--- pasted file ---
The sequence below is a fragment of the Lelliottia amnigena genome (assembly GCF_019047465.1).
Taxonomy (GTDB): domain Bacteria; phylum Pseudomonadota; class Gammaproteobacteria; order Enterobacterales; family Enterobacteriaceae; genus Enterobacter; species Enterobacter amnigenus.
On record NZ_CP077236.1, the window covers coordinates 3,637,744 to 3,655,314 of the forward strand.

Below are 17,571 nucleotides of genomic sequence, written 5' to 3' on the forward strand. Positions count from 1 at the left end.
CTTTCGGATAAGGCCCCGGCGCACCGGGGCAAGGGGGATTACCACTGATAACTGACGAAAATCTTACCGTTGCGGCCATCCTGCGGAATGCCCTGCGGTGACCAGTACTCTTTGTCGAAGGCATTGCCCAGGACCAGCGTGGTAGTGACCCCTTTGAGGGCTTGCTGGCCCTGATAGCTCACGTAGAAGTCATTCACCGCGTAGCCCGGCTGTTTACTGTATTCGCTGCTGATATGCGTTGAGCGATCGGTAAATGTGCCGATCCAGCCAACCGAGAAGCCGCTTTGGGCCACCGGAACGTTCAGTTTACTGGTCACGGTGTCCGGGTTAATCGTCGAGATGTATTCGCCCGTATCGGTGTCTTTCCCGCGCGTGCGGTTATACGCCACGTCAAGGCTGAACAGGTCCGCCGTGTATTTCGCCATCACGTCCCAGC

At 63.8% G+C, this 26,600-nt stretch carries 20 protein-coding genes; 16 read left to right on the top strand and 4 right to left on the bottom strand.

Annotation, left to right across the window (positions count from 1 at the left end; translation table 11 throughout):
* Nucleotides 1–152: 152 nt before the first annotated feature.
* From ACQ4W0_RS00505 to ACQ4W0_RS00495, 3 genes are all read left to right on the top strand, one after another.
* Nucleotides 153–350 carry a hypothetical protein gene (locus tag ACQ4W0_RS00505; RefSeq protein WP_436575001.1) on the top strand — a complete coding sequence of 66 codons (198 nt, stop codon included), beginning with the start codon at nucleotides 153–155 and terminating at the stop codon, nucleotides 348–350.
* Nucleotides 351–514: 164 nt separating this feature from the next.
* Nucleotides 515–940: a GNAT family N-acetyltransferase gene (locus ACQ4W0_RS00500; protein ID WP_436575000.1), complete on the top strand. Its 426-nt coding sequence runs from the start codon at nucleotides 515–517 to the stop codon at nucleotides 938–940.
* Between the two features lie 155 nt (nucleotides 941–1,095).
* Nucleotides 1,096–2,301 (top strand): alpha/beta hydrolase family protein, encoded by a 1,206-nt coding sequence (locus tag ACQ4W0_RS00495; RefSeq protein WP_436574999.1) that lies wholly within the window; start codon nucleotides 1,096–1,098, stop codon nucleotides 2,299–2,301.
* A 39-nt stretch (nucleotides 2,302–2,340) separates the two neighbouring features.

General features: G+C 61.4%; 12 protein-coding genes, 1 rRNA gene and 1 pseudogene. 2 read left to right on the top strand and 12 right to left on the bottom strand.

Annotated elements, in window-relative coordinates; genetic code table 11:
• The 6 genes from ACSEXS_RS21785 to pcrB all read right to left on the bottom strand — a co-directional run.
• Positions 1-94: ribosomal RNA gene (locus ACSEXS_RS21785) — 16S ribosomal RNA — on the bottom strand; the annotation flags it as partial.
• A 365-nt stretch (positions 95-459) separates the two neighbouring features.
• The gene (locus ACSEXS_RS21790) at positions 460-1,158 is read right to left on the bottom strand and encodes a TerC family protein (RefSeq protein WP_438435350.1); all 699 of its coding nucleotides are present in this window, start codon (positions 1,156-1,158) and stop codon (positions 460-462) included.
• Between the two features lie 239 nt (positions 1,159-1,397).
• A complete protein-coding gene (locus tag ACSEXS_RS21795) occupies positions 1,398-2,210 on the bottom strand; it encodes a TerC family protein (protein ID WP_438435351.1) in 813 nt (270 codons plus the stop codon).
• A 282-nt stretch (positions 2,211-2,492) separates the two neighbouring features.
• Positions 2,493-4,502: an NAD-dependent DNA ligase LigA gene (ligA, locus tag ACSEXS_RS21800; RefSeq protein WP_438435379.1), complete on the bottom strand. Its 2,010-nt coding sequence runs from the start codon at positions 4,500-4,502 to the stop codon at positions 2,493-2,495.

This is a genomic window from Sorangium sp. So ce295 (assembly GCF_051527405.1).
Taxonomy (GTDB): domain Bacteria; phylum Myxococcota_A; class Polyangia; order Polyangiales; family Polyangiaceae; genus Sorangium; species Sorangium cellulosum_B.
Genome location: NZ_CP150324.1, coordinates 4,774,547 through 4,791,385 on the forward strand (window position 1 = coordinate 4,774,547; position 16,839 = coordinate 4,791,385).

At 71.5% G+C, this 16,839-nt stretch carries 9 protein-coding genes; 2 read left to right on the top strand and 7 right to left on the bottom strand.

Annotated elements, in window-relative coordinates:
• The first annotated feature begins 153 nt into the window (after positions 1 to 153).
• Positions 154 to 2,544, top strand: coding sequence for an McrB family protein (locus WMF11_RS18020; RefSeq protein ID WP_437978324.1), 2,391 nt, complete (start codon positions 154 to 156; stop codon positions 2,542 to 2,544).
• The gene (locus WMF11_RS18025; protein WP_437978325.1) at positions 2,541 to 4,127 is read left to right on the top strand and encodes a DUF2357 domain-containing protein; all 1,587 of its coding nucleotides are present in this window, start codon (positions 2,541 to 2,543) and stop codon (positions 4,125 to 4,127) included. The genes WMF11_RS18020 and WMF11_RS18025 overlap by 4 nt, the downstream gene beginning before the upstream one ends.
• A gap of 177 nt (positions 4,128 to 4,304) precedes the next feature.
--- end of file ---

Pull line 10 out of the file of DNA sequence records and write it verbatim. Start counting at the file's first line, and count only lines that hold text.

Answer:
* Nucleotides 153–350 carry a hypothetical protein gene (locus tag ACQ4W0_RS00505; RefSeq protein WP_436575001.1) on the top strand — a complete coding sequence of 66 codons (198 nt, stop codon included), beginning with the start codon at nucleotides 153–155 and terminating at the stop codon, nucleotides 348–350.